Monday, 16 May 2011

Canada IT Industry To Face Labor Shortage

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A recent report, entitled Outlook for Human Resources in the ICT Labour Market, 2011-2016, states that there will be a labour shortage of qualified applicants for IT related jobs in Canada within the next few years. The report was released by the Information and Communications Technology Council (ICTC).
According to the report, over 106,000 IT related positions will become available between 2011 and 2016 in Canada; however there may not be enough people to fill those positions. The report has also indicated that the most shortages will occur for positions which require five or more years of experience.
In order to address the concerns regarding labour shortages, the report is suggesting five recommendations:
  • Post-secondary students should be encourages to take IT-related courses;
  • Foreign-education workers should be better integrated into Canada’s IT workforce;
  • Making post-secondary education more cross-disciplinary; and
  • Making the IT industry more accessible for various skill levels and diverse employees.
Another important suggestion made by the report is to bring more foreign skilled workers to Canada. The IT industry will be looking for skilled workers with many different skills, rather than a specific technical expertise.
The Government of Canada has not indicated how these shortages will affect their immigration strategies. will report on any changes to the Canadian immigration programs once they have been announced.
Do you have work experience in the IT industry? Find out if you qualify for Canadian immigration!

Before Entering to Canada You Should Know.....

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Anyone applying for Canadian permanent residency or to visit, work, or study in Canada may be prohibited from entering the country if he/she has been charged or convicted of a criminal offence that occurred inside or outside of Canada. Even minor offences may render a person inadmissible to Canada.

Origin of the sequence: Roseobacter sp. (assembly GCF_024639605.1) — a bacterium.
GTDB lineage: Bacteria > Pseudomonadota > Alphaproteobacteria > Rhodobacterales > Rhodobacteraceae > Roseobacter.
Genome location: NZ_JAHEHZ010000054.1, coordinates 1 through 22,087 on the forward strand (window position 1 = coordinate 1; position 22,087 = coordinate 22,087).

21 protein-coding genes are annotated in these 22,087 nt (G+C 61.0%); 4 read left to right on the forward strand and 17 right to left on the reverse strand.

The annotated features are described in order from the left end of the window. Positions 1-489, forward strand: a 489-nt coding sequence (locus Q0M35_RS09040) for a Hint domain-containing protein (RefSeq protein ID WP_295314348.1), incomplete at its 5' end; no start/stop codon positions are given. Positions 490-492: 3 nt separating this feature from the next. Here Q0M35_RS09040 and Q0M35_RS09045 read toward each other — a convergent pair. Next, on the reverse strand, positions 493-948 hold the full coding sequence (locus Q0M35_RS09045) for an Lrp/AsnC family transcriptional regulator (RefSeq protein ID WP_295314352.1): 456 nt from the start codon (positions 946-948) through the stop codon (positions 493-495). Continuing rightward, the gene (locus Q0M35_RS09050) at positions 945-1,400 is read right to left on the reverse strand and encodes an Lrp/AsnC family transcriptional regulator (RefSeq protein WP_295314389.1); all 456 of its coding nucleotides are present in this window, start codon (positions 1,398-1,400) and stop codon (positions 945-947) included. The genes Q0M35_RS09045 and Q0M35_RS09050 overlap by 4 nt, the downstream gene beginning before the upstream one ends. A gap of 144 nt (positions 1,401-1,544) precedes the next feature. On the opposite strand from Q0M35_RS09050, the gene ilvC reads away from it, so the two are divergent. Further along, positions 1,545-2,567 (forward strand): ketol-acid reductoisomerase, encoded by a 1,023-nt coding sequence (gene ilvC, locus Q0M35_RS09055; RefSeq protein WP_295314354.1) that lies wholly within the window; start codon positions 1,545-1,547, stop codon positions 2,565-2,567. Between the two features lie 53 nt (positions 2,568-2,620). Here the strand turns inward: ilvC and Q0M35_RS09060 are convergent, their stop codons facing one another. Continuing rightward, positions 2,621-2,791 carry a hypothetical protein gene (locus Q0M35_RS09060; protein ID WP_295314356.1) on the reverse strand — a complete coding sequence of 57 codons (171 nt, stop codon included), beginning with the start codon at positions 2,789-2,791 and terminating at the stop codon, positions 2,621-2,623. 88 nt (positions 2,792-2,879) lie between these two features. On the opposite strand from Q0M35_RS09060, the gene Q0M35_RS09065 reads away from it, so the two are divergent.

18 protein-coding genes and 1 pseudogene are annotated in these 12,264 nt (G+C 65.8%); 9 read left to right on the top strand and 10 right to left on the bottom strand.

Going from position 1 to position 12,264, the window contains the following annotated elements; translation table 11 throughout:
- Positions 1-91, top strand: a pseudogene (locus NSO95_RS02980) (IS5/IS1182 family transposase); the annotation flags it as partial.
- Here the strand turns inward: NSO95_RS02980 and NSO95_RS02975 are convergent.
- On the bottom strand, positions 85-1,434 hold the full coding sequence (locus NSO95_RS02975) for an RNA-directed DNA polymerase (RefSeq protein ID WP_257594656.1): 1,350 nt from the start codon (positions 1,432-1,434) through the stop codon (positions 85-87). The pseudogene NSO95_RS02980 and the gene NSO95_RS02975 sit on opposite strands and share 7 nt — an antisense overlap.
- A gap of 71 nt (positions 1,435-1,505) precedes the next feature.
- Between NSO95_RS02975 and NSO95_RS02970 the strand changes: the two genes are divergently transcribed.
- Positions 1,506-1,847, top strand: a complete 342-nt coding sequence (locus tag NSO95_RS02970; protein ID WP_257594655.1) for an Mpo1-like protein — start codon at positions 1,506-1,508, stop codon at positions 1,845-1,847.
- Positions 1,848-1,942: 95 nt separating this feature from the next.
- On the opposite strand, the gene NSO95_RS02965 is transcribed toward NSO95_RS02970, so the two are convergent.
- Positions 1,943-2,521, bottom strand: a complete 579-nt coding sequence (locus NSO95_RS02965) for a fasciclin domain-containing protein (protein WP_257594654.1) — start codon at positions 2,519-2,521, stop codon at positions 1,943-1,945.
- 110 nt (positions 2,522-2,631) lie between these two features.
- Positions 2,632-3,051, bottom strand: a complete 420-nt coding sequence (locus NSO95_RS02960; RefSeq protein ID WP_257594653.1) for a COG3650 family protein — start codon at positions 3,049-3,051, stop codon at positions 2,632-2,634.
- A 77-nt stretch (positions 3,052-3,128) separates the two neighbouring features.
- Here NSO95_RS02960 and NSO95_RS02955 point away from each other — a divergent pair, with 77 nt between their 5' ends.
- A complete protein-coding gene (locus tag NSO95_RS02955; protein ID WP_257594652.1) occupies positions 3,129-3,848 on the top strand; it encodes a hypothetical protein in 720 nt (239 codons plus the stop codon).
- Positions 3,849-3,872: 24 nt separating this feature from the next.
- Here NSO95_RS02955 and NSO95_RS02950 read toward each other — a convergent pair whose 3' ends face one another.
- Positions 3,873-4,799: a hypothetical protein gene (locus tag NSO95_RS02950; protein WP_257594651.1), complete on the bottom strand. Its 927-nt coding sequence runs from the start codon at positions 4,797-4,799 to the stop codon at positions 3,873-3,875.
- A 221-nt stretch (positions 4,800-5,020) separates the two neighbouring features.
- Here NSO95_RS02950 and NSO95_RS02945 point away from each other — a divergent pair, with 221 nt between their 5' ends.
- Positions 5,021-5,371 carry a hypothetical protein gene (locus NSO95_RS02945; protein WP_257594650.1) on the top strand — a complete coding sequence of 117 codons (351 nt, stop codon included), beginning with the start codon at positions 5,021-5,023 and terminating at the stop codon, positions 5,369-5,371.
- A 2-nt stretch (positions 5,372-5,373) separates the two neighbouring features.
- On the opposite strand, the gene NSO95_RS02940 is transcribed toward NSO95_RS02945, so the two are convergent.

Some examples of convictions that could make an applicant inadmissible to Canada include shoplifting, assault, and possession of marijuana or other controlled substances/drugs. Even driving while under the influence (DUI) can lead to an applicant being refused entry to Canada.
That being said, there may be ways of coming to Canada even with past convictions.
A conviction for a single summary offence (misdemeanour) may be ignored for Canadian immigration purposes. If an applicant was convicted of one or more indictable offences (felonies) and more than five years have passed since the completion of any imposed sentences, including probation, that applicant is eligible to submit an application for Criminal Rehabilitation. To submit an application for Criminal Rehabilitation, an applicant must provide proof that he/she has been rehabilitated and is not likely to re-offend.

Canada Election May Effect Canada Immigration